Pff... Or Other Sounds That Resemble Liverpool's Season.
Liverpool's season has ended.
Yes it's true that now even fourth seems an outside possibility with Man City and Tottenham
Or maybe not.
This week Liverpool plays Tottenham, and next week the Villains host Arsenal.
In either case, for a team that was almost there after nearly two decades, passionate arguments for it to maintain its top four status is mildly humiliating.
2008 was Liverpool's best chance to win the league. But the eggnog took some time to wear off and three back to back draws in January took its toll. The results took Liverpool off the top spot and they were left playing catch up the rest of the season.
The team peaked last season, and the man providing the balance in the center of the field is now plying his trade in Madrid, the momentum seems to have left the team. A team which scored 38 goals in the last quarter of the game, compared to a total of 77 in all, seems to have some difficulty getting past the very mediocre these days.
The backbone of the team is probably still holidaying in Majorca.
Torres is continuously unfit, which means he's more worried about making it to the world cup than rescue his club to a face saving fourth.
Gerrard is jaded and has obvious problems with the team's management. And Carragher seems to have plain lost it. The man, who was a rock last season, plods along like a senile grandfather in the backline.
And if that wasn't enough, Team Glazer- sorry I meant Team H&G's little trick didn't pay off too well.
While the duo took a leaf out their predecessor's books to pull the same - WE WILL not CARRY OUT A LEVERAGED BUYOUT, trick. That went perfectly as planned, apart from the minor global catastrophe which led to its debt growing by leaps and bounds to a healthy sum of £237 million.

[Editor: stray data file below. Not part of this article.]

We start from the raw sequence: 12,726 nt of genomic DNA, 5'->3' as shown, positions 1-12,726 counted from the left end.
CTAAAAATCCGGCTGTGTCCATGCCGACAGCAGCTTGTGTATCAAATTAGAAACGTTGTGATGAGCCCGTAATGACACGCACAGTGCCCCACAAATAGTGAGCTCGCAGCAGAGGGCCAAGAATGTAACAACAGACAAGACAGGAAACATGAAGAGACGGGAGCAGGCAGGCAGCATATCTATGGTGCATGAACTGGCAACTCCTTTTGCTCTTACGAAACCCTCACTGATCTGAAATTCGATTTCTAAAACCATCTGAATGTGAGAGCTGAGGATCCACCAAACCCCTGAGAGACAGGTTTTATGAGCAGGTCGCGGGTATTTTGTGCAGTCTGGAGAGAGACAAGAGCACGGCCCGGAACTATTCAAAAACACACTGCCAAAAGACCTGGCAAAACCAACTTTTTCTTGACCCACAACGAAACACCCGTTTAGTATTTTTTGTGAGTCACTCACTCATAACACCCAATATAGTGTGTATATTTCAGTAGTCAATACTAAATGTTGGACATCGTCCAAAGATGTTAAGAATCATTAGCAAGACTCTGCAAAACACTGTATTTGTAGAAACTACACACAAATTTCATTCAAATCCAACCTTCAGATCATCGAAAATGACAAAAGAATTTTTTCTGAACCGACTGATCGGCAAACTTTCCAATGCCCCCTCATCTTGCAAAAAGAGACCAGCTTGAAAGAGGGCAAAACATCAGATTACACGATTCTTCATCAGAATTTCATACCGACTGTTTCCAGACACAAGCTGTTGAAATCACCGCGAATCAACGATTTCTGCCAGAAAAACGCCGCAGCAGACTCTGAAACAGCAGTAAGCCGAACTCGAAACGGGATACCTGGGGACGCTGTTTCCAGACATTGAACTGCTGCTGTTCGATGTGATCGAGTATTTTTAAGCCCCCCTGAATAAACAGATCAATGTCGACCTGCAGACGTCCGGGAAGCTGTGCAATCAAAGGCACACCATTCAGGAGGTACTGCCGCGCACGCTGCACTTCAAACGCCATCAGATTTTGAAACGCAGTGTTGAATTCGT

Hence the money necessary to overhaul an attack already at their peak, with Benayoun, Kuyt, Gerrard, Riera and Aurelio all between 28-31 years of age and find a direct substitute for Torres is unavailable.
But the straw to break the proverbial camels back is going to be Platini's scheme to curb the growing club debt.
Many commentators like Andy Morris seems to have valid problems with Platini's measures, and others dismiss it as a political and economic impossibility. Yet, if Platini gets his way, it would mean a quick disposal of a large chunk of the clubs debt - and a sure fire way of getting it done, would be a high profile firesale.
But then what about Benitez?
Why isn't he being blamed?
Last checked, he was the manager, and shouldn't Liverpool keeping with current fashion, sack its under-performing manager?
The major reason, why that seems unlikely is the same reason that brought Liverpool to this stage in the first place, money. A 20 million buyout clause, in Benitez's contract, will be fiscally unsound for the club to handle, especially when any incoming manager would want to change things around and bring in new players.
But apart from that, this is actually the first year Benitez's in completely in charge. His long drawn out, but finally successful battle with the board over his contract has now given him complete control over the clubs transfers and the youth setup.
So give the man a chance, the faithful stood by him in his first few years. Now give him the chance to mould the club to his vision.
That said, the question is ideally should he be replaced.
And the answer is yes and no.
No, he shouldn't be replaced. There are very few managers out there who can read the game better than him.
If there is one man who can successfully be a short term messiah and a legend on Shankley-esque proportions, is the Dutch wizard.
The man has been a consistent miracle worker for all the teams he's worked with; and he isn't afraid to try out and promote youth players thereby saving the team a lot of expenditure to get quality on the bench.
If the club wants to really use its 20 million in its transfer kitty, then it shouldn't be for a player but to change its manager.
But if not, the club should stick with what they, because what they have has won them a Champs league in his first year, the FA Cup in his second year, another Champs league final in his third, and a second spot in the League in his fifth.
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